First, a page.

But at some point during the first trimester, I began to find driving somewhat enjoyable. Perhaps it was the solitude or maybe it was the sense of controlling something bigger than me, which feels good when you can't control what's happening inside of you. Now that little Peanut is bigger and quite active, driving while listening to music is lots of fun. My favorite is driving to the gym. I bounce between the oldies and classic rock radio stations, sing loudly with whatever I hear and see how she rates my rendition with her kick-o-meter. So far, Queen is a big winner. She seems to like "We Will Rock You" best - that always gets a few solid kicks. By the time I get to the gym, I'm pretty pumped for a workout. Exercise almost always makes me feel better, so the drive home is even more fun. I'll grab a couple Tums from the stash in the center console and chug some water. Maybe I'll stop by Whole Foods to pick up some groceries and offend the yuppies with my sweaty clothes and foul smell. Then I hop back in the car and take a different route home, as I sing to a different set of radio jams. If I'm lucky, one of those three stations will play "Bennie and the Jets" and Peanut will kick a bit more. I now look forward to this ritual.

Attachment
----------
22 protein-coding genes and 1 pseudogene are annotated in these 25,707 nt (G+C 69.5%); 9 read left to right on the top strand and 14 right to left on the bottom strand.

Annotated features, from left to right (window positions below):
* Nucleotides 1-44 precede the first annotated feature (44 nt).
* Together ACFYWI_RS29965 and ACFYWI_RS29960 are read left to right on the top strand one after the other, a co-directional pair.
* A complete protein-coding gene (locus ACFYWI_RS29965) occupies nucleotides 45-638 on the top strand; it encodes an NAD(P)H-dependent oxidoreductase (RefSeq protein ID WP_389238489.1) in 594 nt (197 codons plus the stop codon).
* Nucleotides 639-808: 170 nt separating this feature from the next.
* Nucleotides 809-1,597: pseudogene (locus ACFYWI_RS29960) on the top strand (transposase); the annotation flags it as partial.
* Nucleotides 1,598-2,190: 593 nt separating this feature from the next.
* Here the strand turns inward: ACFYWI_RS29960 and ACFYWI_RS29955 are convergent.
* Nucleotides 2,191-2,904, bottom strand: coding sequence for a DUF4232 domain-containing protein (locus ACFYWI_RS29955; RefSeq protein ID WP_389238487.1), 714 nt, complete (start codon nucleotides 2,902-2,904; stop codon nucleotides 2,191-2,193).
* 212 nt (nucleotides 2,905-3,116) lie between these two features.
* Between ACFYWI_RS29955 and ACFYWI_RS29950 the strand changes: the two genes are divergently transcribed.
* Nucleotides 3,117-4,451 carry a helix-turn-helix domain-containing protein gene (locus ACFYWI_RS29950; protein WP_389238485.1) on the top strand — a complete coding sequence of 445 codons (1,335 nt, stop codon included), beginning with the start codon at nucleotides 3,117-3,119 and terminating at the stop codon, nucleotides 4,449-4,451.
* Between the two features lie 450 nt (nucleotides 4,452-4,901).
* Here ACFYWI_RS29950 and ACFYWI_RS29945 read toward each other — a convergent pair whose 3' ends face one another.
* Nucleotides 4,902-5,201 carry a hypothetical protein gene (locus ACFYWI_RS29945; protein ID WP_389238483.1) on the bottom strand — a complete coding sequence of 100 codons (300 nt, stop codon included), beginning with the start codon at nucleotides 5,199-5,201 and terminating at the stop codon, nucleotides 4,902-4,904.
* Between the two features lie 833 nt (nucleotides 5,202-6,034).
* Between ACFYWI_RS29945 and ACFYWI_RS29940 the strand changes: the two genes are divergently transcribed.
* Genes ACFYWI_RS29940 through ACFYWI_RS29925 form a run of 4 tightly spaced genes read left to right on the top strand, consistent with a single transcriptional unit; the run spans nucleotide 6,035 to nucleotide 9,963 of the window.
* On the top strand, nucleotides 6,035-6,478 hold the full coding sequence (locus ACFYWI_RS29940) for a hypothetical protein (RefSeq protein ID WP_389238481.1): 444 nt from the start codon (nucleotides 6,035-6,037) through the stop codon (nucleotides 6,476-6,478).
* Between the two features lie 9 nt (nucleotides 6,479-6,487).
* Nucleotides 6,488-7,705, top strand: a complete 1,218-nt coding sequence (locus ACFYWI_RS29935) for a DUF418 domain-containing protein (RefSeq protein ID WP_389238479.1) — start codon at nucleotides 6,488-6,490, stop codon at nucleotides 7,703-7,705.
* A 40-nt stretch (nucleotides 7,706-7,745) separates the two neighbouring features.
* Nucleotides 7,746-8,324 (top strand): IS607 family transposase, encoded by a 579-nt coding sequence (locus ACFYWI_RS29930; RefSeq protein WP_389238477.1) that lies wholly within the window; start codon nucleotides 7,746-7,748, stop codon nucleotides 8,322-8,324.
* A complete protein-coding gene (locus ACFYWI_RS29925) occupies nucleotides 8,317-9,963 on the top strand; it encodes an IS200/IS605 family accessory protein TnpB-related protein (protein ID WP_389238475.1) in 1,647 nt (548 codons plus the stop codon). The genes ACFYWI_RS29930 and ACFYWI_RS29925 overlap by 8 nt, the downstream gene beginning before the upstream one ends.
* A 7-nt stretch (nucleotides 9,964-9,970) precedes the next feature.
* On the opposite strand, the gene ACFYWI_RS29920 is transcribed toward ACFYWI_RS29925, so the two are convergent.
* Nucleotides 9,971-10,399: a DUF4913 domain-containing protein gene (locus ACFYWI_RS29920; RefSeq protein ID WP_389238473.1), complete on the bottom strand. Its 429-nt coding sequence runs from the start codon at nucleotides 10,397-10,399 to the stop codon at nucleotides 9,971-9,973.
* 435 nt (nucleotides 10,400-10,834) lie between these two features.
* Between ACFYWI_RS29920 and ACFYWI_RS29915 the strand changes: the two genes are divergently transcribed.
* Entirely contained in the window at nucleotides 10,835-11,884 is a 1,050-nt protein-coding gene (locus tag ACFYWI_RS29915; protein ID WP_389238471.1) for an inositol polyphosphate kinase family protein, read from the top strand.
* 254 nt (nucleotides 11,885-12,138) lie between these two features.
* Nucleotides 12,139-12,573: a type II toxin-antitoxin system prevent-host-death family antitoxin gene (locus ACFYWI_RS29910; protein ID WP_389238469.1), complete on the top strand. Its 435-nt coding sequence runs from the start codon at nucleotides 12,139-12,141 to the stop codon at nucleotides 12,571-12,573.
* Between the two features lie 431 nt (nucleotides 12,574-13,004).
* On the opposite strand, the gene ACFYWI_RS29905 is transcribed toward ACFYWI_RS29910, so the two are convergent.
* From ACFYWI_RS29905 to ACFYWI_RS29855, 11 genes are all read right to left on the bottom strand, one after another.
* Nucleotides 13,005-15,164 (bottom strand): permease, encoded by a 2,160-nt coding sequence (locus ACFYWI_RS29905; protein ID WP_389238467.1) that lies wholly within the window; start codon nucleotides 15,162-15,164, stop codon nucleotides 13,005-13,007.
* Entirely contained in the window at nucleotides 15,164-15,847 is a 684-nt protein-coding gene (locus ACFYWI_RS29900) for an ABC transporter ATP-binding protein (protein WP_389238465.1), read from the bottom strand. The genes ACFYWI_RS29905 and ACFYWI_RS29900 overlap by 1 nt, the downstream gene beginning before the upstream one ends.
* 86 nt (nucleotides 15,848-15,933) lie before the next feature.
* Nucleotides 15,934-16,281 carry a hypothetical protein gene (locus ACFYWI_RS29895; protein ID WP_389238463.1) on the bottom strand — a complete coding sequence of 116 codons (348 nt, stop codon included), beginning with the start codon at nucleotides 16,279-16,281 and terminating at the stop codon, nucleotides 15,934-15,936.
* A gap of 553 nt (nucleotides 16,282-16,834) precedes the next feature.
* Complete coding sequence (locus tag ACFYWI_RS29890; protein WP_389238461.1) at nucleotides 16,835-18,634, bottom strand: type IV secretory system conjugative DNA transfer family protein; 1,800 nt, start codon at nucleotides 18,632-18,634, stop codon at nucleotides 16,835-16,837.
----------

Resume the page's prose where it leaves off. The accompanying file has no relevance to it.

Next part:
Cable TV
We'll be getting cable around the end of September, just in time for post-season baseball and Peanut's big arrival. I have this "thing" about not paying for cable - I'll certainly take it if it's free, but I resent paying so much money for something that's junk food to my soul. We got cable the last six months we lived in Michigan so we could watch Tigers baseball (reasoning that it would be less expensive to our budget and our souls than going to the bar to watch games), but once we moved to Chattanooga, there simply wasn't any need for it.

I changed my mind after a conversation with my friend J about life with a newborn. I asked her, "What do you wish you'd had during those early days with an infant?" She said she wished she'd stocked up on food she could eat with one hand. "Oh, and I wish I'd had a smart phone." Of course! That was the smartest endorsement for a smart phone that I'd ever heard. I know I'll have to get one eventually because it will become a social expectation, but I figured I had a few more years before I'd consider it. Suddenly, it started to sound like a really good idea.

But in recent days I've had to reconsider. I find myself too often sucking on the teat of the internet in search of good times, only to feel depressed and empty in the end. I don't know about you, but I'm no good at being online. I enjoy blogging, of course, and Facebook, but there's only so much I can get out of those activities. I'm just not that curious or creative when it comes to surfing. So then I look at Facebook again or I check my email again, and then I just find myself compulsively visiting the same few sites and getting nothing out of it. It's weird how addictive the internet can be, even when you don't enjoy it much. Do I really need to make that experience portable?